AB - Background: Knowledge of the adverse problems related to SARS-CoV-2 infection in marginalised and deprived groups may help to prioritise more preventive efforts in these groups. We examined adverse outcomes associated with SARS-CoV-2 infection among vulnerable segments of society.Methods: Using health and administrative registers, a population-based cohort study of 4.4 million Danes aged at least 15 years from 27 February 2020 to 15 October 2021 was performed. People with 1) low educational level, 2) homelessness, 3) imprisonment, 4) substance abuse, 5) supported psychiatric housing, 6) psychiatric admission, and 7) severe mental illness were main exposure groups. Chronic medical conditions were included for comparison. COVID-19-related outcomes were: 1) hospitalisation, 2) intensive care, 3) 60-day mortality, and 4) overall mortality. PCR-confirmed SARS-CoV-2 infection and PCR-testing were also studied. Poisson regression analysis was used to compute adjusted incidence and mortality rate ratios (IRRs, MRRs).Findings: Using health and administrative registers, we performed a population-based cohort study of 4,412,382 individuals (mean age 48 years; 51% females). In all, 257,450 (5·8%) individuals had a PCR-confirmed SARS-CoV-2 infection. After adjustment for age, calendar time, and sex, we found that especially people experiencing homelessness had high risk of hospitalisation (IRR 4·36, 95% CI, 3·09-6·14), intensive care (IRR 3·12, 95% CI 1·29-7·52), and death (MRR 8·17, 95% CI, 3·66-18·25) compared with people without such experiences, but increased risk was found for all studied groups. Furthermore, after full adjustment, including for status of vaccination against SARS-CoV-2 infection, individuals with experiences of homelessness and a PCR-confirmed SARS-CoV-2 infection had 41-times (95% CI, 24·84-68·44) higher risk of all-cause death during the study period compared with individuals without. Supported psychiatric housing was linked to almost 3-times higher risk of hospitalisation and 60-day mortality following SARS-CoV-2 infection compared with the general population with other living circumstances.Interpretation: Socially marginalised and psychiatrically vulnerable individuals had substantially elevated risks of adverse health outcomes following SARS-CoV-2 infection. The results highlight that pandemic preparedness should address inequalities in health, including infection prevention and vaccination of vulnerable groups.Funding: Novo Nordisk Foundation.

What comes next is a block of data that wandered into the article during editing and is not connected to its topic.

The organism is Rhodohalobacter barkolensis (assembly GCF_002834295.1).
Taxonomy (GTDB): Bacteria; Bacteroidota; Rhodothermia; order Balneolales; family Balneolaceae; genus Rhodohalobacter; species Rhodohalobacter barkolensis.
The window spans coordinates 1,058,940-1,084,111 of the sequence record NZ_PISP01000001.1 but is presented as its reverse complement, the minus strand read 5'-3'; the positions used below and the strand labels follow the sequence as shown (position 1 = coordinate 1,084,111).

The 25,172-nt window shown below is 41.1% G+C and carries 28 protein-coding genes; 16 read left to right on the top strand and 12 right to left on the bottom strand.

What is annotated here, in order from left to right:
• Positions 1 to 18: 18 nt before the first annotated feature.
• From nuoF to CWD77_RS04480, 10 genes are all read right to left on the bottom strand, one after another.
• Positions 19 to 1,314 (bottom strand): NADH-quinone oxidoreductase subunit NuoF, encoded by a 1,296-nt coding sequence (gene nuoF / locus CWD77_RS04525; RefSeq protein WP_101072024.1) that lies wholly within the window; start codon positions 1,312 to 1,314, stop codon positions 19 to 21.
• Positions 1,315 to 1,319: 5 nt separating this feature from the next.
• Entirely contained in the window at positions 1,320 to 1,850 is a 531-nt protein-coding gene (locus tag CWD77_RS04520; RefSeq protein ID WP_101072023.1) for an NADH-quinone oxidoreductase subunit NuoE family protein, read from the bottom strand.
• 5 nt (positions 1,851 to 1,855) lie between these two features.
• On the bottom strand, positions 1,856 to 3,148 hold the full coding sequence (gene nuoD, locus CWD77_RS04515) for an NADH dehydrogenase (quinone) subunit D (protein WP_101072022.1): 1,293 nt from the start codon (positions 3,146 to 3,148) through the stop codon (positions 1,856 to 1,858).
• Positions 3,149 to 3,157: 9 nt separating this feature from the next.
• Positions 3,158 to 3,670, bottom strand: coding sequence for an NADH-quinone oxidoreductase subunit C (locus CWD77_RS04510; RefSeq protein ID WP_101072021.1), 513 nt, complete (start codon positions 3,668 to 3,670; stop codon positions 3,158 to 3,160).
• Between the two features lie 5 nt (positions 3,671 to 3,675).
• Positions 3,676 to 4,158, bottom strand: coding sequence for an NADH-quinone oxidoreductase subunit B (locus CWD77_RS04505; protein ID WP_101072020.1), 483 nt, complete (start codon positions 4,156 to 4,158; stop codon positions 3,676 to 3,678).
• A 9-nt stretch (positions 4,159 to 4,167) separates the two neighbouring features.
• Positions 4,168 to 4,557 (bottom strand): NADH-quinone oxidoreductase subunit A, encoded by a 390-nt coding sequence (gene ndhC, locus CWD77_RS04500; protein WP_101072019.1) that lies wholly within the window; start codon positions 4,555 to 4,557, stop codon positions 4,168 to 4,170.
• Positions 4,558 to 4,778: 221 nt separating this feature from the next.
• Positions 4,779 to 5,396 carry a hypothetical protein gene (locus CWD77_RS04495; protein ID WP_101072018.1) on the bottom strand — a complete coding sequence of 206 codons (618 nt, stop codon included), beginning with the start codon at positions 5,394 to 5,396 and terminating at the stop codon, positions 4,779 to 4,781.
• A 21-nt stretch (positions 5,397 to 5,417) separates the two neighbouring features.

UR - http://www.scopus.com/inward/record.url?scp=85133311403&partnerID=8YFLogxK

U2 - 10.1016/j.lanepe.2022.100421

DO - 10.1016/j.lanepe.2022.100421

M3 - Journal article

C2 - 35789954

SP - 100421

JO - The Lancet regional health. Europe

JF - The Lancet regional health. Europe

SN - 2666-7762

M1 - 100421

ER -

ID: 79450111